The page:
Quite obviously, the main headlines and media stories about Rio+20 focused on the outcomes of the negotiations by governments. In the opinion of many stakeholders, foremost NGOs and the media, but this was also voiced by some government representatives, the official outcomes document The Future We Want fell short of the expectations in light of the environmental and social challenges we face. Many stakeholders had expected or hoped for more concrete and ambitious decisions by governments. And although the outcomes document includes some important decisions (for example, to launch the process to create Sustainable Development Goals which are supposed to come into effect in 2015 when the Millennium Development Goals expire; the decision to take action on ocean acidification, fishing subsidies and overfishing to reverse the decline of oceans; and the decision to strengthen the UN Environmental Programme), many observers criticized that the 193 United Nations member states had missed an important opportunity to agree on a more ambitious plan of actions.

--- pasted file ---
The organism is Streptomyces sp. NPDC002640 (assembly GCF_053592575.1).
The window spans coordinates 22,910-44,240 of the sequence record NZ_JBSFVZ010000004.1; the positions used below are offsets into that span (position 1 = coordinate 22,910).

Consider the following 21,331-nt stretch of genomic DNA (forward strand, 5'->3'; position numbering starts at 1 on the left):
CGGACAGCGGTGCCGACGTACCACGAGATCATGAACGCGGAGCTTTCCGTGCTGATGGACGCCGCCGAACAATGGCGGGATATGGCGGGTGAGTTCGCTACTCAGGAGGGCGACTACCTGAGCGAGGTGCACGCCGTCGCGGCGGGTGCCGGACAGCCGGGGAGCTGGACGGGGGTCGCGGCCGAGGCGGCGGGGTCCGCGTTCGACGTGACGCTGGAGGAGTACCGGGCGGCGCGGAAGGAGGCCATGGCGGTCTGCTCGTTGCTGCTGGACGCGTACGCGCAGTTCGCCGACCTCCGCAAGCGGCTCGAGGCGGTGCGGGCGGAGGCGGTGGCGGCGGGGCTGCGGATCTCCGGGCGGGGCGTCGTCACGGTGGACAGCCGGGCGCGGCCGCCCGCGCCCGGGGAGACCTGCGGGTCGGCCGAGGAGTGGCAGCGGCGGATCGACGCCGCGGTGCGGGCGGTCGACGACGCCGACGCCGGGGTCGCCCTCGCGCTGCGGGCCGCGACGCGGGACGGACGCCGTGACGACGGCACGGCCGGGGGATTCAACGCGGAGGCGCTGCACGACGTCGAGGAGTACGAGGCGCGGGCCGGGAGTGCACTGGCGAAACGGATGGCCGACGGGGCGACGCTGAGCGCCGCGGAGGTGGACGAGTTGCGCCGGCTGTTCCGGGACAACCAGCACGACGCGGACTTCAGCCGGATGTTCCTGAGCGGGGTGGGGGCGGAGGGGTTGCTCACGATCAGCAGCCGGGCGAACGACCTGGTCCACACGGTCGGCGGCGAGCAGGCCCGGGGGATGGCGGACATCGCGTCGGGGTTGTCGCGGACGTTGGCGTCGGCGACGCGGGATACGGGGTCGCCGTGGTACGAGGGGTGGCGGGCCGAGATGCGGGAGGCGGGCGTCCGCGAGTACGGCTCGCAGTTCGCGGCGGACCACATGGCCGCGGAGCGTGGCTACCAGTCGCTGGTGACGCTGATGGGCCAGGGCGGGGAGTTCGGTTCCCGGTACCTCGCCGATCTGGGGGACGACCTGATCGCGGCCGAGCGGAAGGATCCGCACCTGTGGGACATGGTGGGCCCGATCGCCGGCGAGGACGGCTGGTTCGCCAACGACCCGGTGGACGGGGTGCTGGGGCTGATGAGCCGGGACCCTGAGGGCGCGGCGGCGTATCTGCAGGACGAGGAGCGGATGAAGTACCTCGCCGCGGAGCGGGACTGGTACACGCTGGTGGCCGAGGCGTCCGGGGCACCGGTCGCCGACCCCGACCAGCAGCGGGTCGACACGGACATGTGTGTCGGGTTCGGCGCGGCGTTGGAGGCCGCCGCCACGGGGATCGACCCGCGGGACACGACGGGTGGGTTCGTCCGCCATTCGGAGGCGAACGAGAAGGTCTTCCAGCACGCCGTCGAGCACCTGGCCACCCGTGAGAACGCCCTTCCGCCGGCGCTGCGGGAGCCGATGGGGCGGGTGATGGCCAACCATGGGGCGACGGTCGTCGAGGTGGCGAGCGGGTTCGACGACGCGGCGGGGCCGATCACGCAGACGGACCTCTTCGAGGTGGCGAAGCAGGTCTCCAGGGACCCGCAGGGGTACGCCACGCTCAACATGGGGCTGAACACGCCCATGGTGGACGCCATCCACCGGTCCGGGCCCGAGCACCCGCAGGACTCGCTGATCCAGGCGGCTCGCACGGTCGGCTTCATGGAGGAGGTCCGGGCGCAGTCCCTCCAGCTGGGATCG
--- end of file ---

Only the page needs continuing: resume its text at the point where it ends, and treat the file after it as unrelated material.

However, apart from the government negotiations there were a lot of other stakeholder groups who met at Rio+20 and who, in fact, committed to far-reaching actions in support of Rio+20’s objectives. Here are some of the outcomes which you might not have read or heard about:

Prior to the arrival of heads of states and governments for the official part of Rio+20, close to 50.000 people representing NGOs, farmers, youth, scientists, business, academia and other sectors convened for numerous action-oriented meetings.